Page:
Festschrift

A Festschrift (pl. Festschriften) is a volume dedicated to a particular scholar. It typically contains essays written by colleagues or students of the scholar in honor of the scholar’s retirement or another significant life event.

In bibliographic entries, Festschriften should be treated like other edited collections.

Calduch-Benages, Núria, and Jacques Vermeylen, eds. Treasures of Wisdom: Studies in Ben Sira and the Book of Wisdom; Festschrift M. Gilbert. BETL 143. Leuven: Leuven University Press, 1999.

Campbell, Joan Cecelia, and P. J. Hartin, eds. Exploring Biblical Kinship: Festschrift in Honor of John J. Pilch. CBQMS 55. Washington, DC: The Catholic Biblical Association of America, 2016.

Note: The term Festschrift typically appears in the first or second subtitle and should be italicized along with the rest of the title. The scholar being honored in the Festschrift is generally not listed as an editor of record.

When referring to a Festschrift, use the official title of the work. Do not abbreviate Festschrift (FS) or include the term Festschrift unless the official title does so.

Discouraged: Kuntzmann, Raymond, ed. Ce dieu qui vient: Études sur l’Ancien et le Nouveau Testament. FS Bernard Renaud. LD 159. Paris: Cerf, 1995.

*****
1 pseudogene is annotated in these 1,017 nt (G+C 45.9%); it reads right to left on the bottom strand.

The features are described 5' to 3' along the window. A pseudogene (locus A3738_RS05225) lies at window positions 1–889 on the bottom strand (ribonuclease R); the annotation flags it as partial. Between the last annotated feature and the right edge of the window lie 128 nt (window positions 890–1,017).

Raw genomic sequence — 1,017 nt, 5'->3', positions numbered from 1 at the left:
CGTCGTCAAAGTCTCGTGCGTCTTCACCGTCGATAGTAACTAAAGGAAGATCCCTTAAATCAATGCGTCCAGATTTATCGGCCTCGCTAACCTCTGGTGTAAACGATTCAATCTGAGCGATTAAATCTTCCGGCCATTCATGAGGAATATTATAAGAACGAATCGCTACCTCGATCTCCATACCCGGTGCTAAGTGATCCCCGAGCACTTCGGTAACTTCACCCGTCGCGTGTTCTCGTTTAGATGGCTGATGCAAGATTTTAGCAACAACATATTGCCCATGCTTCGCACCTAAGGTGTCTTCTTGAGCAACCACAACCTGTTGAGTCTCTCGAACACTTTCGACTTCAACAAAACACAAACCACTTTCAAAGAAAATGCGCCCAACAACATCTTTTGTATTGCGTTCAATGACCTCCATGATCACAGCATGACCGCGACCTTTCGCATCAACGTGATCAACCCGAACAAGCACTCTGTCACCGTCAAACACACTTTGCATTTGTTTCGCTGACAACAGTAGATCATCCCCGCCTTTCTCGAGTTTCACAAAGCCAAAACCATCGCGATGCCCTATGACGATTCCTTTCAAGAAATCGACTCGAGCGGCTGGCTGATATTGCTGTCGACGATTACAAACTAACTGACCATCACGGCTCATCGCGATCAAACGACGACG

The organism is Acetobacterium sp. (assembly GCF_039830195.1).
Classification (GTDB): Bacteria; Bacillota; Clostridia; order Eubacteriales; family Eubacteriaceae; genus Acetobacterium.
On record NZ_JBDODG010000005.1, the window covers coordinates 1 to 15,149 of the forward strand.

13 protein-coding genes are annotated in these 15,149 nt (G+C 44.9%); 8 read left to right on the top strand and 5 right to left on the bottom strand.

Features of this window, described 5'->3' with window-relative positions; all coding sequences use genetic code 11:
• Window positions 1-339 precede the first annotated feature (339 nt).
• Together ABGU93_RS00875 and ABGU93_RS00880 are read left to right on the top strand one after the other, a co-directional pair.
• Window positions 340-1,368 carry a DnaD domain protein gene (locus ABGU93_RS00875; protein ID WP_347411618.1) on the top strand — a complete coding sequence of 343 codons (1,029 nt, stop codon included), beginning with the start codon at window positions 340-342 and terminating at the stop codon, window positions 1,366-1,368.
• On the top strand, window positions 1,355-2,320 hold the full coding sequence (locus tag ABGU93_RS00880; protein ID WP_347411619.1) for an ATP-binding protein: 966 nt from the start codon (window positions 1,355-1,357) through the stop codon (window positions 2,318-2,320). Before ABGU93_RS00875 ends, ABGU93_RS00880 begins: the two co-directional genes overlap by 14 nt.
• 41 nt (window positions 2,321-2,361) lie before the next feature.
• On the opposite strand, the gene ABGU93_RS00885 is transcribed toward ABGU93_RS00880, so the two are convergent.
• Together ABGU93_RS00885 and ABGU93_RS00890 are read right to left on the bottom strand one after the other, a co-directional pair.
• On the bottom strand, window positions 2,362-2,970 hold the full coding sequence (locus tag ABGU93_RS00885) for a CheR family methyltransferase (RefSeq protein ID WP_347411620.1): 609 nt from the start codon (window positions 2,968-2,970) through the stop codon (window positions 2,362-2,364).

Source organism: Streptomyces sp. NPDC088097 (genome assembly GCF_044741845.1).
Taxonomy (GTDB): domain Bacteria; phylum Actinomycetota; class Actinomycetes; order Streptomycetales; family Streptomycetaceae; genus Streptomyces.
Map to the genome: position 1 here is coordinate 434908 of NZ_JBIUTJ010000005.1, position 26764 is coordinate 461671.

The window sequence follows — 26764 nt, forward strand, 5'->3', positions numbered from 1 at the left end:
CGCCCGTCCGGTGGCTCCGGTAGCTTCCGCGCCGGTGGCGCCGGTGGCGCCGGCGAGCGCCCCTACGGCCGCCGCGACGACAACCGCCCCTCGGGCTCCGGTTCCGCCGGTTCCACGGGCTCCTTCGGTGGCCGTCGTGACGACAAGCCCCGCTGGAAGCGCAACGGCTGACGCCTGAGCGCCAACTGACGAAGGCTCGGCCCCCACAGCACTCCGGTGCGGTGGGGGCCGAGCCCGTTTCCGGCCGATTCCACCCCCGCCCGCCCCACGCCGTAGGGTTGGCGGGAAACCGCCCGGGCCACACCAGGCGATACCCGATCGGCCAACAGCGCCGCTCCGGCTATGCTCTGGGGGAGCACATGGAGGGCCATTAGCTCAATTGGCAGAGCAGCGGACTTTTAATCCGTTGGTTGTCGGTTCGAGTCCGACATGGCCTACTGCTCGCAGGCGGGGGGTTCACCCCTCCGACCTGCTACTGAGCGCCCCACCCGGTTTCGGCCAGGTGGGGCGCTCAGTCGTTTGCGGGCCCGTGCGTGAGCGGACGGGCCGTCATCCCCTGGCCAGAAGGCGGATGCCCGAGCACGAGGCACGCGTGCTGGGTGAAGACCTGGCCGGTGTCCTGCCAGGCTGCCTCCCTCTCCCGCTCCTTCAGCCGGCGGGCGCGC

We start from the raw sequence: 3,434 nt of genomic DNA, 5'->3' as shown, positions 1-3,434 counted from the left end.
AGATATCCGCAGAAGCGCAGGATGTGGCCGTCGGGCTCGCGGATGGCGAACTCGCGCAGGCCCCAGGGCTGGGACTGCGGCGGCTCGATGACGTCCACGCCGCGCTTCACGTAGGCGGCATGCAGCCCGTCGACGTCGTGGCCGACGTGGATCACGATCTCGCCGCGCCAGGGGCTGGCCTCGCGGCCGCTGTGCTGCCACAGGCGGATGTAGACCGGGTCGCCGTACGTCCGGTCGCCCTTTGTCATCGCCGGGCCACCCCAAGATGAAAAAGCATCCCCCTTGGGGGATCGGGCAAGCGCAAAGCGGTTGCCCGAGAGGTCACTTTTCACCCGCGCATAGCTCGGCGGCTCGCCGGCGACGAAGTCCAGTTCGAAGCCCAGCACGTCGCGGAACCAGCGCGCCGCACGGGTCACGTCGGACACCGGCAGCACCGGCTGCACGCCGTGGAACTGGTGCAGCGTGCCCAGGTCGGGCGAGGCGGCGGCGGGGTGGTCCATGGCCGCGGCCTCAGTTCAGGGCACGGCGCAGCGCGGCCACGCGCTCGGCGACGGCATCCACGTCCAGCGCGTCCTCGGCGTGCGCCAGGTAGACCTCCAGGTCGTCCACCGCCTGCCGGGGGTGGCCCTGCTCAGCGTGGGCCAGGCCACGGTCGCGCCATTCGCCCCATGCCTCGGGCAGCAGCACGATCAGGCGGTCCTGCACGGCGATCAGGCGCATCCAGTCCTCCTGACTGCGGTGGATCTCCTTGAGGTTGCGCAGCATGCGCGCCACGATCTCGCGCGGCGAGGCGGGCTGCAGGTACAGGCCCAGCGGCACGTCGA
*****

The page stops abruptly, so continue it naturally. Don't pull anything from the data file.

Preferred: Kuntzmann, Raymond, ed. Ce dieu qui vient: Études sur l’Ancien et le Nouveau Testament offertes au professeur Bernard Renaud à l’occasion de son soixante-cinquième anniversaire. LD 159. Paris: Cerf, 1995.

Similarly, do not include dedicatory remarks unless the official title does so.

Discouraged: Hogan, Karina Martin, Matthew Goff, and Emma Wasserman, eds. Pedagogy in Ancient Judaism and Early Christianity. Dedicated to Ellen Aitken. EJL 41. Atlanta: SBL Press, 2017.

Preferred: Hogan, Karina Martin, Matthew Goff, and Emma Wasserman, eds. Pedagogy in Ancient Judaism and Early Christianity. EJL 41. Atlanta: SBL Press, 2017.

For instructions on how to cite articles in a Festschrift, see the SBLHS 2 §6.2.13.

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